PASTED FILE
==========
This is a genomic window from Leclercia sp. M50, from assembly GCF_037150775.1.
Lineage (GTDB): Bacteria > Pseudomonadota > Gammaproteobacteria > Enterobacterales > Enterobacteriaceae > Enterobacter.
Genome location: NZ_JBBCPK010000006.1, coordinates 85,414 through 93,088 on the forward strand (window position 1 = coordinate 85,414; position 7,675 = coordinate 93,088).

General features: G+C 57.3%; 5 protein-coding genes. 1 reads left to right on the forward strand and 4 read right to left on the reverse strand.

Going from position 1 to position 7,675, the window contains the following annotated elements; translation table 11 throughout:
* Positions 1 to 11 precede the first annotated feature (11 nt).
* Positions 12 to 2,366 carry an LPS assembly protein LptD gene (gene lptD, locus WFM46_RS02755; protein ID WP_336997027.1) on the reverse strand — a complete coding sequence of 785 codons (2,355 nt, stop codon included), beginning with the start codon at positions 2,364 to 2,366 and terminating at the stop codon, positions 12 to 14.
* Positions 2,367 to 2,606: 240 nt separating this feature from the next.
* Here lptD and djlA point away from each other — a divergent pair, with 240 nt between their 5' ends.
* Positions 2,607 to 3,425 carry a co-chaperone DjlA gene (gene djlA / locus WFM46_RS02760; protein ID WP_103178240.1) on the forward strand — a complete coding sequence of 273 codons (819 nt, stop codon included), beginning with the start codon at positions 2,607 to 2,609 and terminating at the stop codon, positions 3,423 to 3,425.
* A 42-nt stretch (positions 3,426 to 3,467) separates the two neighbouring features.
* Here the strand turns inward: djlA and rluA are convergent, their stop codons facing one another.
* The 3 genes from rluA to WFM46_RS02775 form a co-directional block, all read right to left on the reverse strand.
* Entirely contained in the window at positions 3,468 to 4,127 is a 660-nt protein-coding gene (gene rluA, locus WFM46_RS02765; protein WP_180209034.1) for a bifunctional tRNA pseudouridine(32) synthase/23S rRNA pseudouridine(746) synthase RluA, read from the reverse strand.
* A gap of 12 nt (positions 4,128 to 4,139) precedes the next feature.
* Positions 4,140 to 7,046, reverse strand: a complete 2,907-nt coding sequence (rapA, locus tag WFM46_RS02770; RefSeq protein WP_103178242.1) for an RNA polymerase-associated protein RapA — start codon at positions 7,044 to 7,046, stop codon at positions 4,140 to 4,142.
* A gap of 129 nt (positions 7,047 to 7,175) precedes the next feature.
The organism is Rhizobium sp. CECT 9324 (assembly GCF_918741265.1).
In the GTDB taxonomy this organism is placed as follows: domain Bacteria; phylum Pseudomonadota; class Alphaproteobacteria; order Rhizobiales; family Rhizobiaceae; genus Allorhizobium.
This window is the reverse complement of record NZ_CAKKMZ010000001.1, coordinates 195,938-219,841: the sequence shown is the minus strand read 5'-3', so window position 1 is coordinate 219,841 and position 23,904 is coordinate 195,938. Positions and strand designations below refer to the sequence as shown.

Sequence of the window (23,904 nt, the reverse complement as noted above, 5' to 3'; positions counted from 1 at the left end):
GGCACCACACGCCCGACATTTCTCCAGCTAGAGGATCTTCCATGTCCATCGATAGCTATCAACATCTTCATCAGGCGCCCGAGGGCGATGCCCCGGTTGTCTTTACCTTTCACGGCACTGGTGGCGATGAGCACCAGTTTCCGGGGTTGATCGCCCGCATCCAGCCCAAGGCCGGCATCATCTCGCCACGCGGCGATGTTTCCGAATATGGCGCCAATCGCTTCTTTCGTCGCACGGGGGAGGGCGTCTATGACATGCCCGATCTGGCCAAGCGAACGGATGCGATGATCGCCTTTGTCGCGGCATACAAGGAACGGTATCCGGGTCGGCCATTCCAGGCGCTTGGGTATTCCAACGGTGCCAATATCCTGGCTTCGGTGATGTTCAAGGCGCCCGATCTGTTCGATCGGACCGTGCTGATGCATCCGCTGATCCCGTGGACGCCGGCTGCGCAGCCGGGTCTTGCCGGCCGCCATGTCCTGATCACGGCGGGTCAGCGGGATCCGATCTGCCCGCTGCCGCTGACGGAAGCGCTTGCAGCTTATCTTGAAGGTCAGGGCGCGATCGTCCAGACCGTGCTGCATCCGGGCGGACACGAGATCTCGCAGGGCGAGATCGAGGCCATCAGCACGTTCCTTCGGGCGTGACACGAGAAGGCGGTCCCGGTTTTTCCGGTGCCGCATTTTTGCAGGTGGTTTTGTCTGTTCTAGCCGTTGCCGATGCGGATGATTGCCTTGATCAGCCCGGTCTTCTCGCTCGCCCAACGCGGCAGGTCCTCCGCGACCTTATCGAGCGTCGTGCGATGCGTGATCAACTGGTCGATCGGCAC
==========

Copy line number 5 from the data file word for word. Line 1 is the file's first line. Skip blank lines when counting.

Going from position 1 to position 7,675, the window contains the following annotated elements; translation table 11 throughout: